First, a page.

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Re: When is a GPL program which runs in a web site 'conveyed'?

From: Hyman Rosen
Subject: Re: When is a GPL program which runs in a web site 'conveyed'?
Date: Mon, 07 Jul 2008 09:43:02 -0400
User-agent: Thunderbird (Windows/20080213)

Tim Smith wrote:
I think you've overlooked what the AGPL itself says. It explicitly says that if what you are doing is allowed by copyright law, it is NOT "modifying" as far as the AGPL is concerned. That's the intent of the licensor.

But the question is, what is allowed by copyright law?
It's the intent of the license that the program offer
its source, and that this not be changed. If a U.S. court
holds that this is a legitimate provision of the license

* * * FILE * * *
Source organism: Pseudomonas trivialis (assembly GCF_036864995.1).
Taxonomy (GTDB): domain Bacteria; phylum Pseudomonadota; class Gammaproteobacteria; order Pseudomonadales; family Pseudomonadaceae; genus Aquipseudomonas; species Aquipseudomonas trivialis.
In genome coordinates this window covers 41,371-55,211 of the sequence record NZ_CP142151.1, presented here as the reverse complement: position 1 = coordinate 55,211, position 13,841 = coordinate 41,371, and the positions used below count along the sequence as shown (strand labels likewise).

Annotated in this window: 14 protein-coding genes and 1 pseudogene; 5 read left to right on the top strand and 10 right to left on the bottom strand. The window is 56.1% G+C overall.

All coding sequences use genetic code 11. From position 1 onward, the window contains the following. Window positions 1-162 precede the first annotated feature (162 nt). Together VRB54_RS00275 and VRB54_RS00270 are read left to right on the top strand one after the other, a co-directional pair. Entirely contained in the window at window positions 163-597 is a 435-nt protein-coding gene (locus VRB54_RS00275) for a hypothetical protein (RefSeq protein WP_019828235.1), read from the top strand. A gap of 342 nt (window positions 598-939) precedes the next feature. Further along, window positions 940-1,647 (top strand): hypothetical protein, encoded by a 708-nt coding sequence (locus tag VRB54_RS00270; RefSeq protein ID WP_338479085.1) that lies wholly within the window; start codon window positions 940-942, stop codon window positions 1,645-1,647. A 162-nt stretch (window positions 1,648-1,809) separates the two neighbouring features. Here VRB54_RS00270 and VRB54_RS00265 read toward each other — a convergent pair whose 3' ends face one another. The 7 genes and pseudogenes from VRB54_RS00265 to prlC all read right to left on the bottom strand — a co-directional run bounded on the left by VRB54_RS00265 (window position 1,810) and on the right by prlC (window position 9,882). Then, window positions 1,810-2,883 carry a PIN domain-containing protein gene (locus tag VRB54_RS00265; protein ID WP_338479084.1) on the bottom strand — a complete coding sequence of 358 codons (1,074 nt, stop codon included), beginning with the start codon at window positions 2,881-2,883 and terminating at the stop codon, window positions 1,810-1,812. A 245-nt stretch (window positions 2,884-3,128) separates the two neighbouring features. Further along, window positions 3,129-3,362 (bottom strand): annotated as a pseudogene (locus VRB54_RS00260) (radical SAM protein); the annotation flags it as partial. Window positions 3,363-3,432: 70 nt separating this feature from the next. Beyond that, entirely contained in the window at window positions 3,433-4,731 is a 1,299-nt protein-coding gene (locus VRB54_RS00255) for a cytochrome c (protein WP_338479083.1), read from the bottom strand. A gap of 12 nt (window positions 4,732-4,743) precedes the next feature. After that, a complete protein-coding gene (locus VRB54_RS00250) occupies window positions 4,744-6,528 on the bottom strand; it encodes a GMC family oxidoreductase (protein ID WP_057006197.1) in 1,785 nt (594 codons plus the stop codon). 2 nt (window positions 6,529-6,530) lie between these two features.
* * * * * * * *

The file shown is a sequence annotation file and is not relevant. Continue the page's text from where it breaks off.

under copyright law (which it would be, except that the
17 USC 117 provision may override it) then it will be
forbidden to remove it. I agree with the skeptics that
the AGPL is going to be tougher to uphold than the GPL
should it be contested.

If they had wanted something stronger, they could have easily written the license to define modification as being any change from the original.

No, they cannot, because as rjack points out, the courts
have decided that a copyright license can only prohibit that
which is already disallowed under copyright absent any license.
The only thing the GPL (and AGPL) can do is grant you extra

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